I just got the most amazing phone call.
One of my students—a charming, lyrical, funny, curious activist—has been accepted to Bard. This is huge for so many reasons. First of all—I went to Bard and many mixed feelings aside, or considered, it is an incredible place that offers a realm of intellectual experience I had never even considered. And it’s a lot of fun. We never said so then, but it’s like growing up in the country, you have beautiful fields and old houses and a lot of time for creativity. I love Bard. And I am so proud of him. And it is pretty exciting to share this experience.
And the best part is that thirteen years ago on Earth Day I took Amtrak about an hour and a half south from Albany to Rhinecliff, New York and—dressed in my ubiquitous Birkenstocks and homemade sundress, I found myself on the Bard College campus for Accepted Students day. I was lingering, teetering between two worlds—between high school and college and spring and summer and kid-life and grown-up life. While Bard was not my first choice, and I was crabby and hesitant (and painfully shy) upon being there, I couldn’t help but be a little seduced by the bongo-playing boys in patch-work pants and the hand-painted earth day banners and vegan desserts for sale and sunshine-y campus. But I still wasn’t convinced.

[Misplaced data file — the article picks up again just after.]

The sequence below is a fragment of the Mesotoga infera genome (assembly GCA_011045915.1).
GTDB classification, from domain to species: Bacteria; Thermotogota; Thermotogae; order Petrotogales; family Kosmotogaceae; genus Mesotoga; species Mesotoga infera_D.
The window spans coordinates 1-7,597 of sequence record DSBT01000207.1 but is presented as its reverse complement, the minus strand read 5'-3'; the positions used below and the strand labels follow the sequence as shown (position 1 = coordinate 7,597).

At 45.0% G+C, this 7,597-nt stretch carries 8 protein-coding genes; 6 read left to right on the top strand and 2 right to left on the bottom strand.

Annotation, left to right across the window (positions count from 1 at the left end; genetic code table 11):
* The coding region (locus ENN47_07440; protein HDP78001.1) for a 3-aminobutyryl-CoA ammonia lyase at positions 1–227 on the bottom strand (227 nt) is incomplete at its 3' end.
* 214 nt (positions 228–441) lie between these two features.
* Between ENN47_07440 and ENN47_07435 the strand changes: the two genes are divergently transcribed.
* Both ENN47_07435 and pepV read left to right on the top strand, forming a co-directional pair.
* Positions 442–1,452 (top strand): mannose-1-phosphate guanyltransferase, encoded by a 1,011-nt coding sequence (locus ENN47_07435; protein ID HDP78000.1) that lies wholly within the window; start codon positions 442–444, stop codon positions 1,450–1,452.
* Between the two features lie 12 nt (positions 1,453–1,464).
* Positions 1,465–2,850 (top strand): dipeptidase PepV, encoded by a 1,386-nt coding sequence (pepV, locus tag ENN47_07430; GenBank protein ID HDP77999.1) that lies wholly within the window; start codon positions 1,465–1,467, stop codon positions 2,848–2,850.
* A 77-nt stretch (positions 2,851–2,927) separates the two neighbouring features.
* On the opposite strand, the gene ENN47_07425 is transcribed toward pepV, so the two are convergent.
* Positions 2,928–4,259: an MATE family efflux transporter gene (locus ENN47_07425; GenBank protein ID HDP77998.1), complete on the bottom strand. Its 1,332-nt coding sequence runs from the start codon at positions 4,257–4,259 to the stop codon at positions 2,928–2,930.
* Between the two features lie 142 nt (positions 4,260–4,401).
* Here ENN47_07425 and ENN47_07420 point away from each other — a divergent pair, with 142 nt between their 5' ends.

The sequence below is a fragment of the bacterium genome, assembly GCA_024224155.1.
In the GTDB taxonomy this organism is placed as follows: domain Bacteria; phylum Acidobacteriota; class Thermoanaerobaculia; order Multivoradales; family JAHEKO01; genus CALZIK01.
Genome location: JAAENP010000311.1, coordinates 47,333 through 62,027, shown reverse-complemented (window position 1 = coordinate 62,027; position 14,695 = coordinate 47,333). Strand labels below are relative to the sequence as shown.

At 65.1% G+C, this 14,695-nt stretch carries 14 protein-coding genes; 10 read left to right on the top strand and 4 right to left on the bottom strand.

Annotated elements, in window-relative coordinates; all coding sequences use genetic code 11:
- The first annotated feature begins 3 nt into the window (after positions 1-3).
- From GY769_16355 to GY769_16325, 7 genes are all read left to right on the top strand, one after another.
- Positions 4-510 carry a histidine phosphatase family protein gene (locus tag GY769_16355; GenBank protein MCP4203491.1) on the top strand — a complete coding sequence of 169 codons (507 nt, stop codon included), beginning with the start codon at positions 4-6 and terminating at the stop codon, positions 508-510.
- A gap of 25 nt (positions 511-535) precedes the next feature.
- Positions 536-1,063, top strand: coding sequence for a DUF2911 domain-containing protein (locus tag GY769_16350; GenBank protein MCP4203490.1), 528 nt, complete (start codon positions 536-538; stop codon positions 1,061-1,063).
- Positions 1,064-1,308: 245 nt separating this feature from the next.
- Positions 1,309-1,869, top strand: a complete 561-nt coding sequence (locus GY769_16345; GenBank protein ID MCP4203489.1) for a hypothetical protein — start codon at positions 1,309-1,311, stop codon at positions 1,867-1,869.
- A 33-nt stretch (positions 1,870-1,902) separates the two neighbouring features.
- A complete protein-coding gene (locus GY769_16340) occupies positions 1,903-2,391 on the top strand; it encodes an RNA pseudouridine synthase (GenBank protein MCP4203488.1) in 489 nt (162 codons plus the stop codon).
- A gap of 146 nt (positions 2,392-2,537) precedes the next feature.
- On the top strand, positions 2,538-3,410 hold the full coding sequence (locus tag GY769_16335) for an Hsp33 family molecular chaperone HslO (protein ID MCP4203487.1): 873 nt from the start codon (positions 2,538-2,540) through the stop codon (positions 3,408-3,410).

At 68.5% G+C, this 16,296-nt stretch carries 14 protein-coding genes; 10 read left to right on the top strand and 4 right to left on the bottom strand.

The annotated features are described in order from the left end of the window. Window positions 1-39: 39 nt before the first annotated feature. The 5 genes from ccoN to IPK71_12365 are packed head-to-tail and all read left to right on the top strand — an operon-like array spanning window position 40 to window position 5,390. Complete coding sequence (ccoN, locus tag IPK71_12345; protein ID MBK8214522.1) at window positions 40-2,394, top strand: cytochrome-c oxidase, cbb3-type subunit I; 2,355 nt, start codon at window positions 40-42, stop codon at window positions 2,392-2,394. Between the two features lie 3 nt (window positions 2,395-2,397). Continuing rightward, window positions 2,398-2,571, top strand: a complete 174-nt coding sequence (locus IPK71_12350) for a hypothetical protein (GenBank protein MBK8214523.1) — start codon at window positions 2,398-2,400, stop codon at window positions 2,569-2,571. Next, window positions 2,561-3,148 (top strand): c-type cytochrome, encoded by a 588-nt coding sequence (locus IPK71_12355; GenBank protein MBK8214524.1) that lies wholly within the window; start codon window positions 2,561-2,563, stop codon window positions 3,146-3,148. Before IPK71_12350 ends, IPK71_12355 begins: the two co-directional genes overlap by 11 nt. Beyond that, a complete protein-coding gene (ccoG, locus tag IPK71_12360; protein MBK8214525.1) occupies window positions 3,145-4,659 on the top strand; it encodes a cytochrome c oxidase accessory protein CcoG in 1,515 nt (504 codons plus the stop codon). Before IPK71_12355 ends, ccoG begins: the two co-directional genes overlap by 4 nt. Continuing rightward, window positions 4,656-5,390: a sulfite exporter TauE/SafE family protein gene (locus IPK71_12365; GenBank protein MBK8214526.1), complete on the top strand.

And then I met Nicole. I can’t remember how we met exactly, but I do remember we quickly agreed to skip all required activities, take off our shoes and spend the day sitting in the sunken garden at the Hudson river’s edge, learning each others’ history and planning our futures. I still have the journal I carried that year, covered in a faded floral fabric, a page inside bearing a list of book recommendations from Nicole. A sampling
The Teachings of Don Juan by Carlos Castaneda
The Doors of Perception by Alduous Huxley
Yes, I read them both. Today Nicole is married to Mike, who she’d meet in the first few days of our freshman year and they have two amazing sons, Julian and Kai, who are the first Bard kids in our lives.
This time of year is so amazing. It always hearkens back to the last few weeks of senior year in high school. Your exams are over. You’re thinking about college. You’re trying not to say goodbye while trying not to move forward too fast. You’re lying in the grass and your skin is turning pink and everything is so possible. I have to say those days look so strangely blurry now. I might need to read a little Castaneda. Um. Or at least look at some photo albums.